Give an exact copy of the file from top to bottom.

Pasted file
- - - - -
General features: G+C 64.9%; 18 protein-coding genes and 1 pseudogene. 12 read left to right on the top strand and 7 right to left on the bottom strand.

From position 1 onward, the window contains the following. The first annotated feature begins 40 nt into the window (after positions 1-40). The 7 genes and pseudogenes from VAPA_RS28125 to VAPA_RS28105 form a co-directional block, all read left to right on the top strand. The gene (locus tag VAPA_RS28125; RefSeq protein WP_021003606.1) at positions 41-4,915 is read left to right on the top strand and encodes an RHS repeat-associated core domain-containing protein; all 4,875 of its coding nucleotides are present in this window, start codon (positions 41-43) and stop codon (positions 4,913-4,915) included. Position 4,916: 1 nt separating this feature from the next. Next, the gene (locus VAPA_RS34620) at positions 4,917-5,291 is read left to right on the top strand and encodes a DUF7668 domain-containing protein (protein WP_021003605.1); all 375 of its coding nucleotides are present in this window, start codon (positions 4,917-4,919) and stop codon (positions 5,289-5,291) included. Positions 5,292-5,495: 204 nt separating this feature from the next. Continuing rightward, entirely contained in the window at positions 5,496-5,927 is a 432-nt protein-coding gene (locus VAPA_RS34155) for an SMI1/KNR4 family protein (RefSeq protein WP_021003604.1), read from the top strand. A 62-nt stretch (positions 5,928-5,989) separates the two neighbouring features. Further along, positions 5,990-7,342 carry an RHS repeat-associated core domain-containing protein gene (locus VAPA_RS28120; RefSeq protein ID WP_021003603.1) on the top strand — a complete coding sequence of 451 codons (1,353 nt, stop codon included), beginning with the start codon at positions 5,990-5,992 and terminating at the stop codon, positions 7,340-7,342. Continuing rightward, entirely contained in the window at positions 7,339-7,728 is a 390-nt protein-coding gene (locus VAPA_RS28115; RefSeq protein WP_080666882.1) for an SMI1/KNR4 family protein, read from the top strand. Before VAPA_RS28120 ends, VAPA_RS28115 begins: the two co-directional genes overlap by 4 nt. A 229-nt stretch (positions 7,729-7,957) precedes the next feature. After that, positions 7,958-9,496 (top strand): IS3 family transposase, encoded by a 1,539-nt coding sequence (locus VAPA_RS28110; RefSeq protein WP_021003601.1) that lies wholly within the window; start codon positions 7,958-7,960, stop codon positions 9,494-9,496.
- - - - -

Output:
General features: G+C 64.9%; 18 protein-coding genes and 1 pseudogene. 12 read left to right on the top strand and 7 right to left on the bottom strand.

From position 1 onward, the window contains the following. The first annotated feature begins 40 nt into the window (after positions 1-40). The 7 genes and pseudogenes from VAPA_RS28125 to VAPA_RS28105 form a co-directional block, all read left to right on the top strand. The gene (locus tag VAPA_RS28125; RefSeq protein WP_021003606.1) at positions 41-4,915 is read left to right on the top strand and encodes an RHS repeat-associated core domain-containing protein; all 4,875 of its coding nucleotides are present in this window, start codon (positions 41-43) and stop codon (positions 4,913-4,915) included. Position 4,916: 1 nt separating this feature from the next. Next, the gene (locus VAPA_RS34620) at positions 4,917-5,291 is read left to right on the top strand and encodes a DUF7668 domain-containing protein (protein WP_021003605.1); all 375 of its coding nucleotides are present in this window, start codon (positions 4,917-4,919) and stop codon (positions 5,289-5,291) included. Positions 5,292-5,495: 204 nt separating this feature from the next. Continuing rightward, entirely contained in the window at positions 5,496-5,927 is a 432-nt protein-coding gene (locus VAPA_RS34155) for an SMI1/KNR4 family protein (RefSeq protein WP_021003604.1), read from the top strand. A 62-nt stretch (positions 5,928-5,989) separates the two neighbouring features. Further along, positions 5,990-7,342 carry an RHS repeat-associated core domain-containing protein gene (locus VAPA_RS28120; RefSeq protein ID WP_021003603.1) on the top strand — a complete coding sequence of 451 codons (1,353 nt, stop codon included), beginning with the start codon at positions 5,990-5,992 and terminating at the stop codon, positions 7,340-7,342. Continuing rightward, entirely contained in the window at positions 7,339-7,728 is a 390-nt protein-coding gene (locus VAPA_RS28115; RefSeq protein WP_080666882.1) for an SMI1/KNR4 family protein, read from the top strand. Before VAPA_RS28120 ends, VAPA_RS28115 begins: the two co-directional genes overlap by 4 nt. A 229-nt stretch (positions 7,729-7,957) precedes the next feature. After that, positions 7,958-9,496 (top strand): IS3 family transposase, encoded by a 1,539-nt coding sequence (locus VAPA_RS28110; RefSeq protein WP_021003601.1) that lies wholly within the window; start codon positions 7,958-7,960, stop codon positions 9,494-9,496.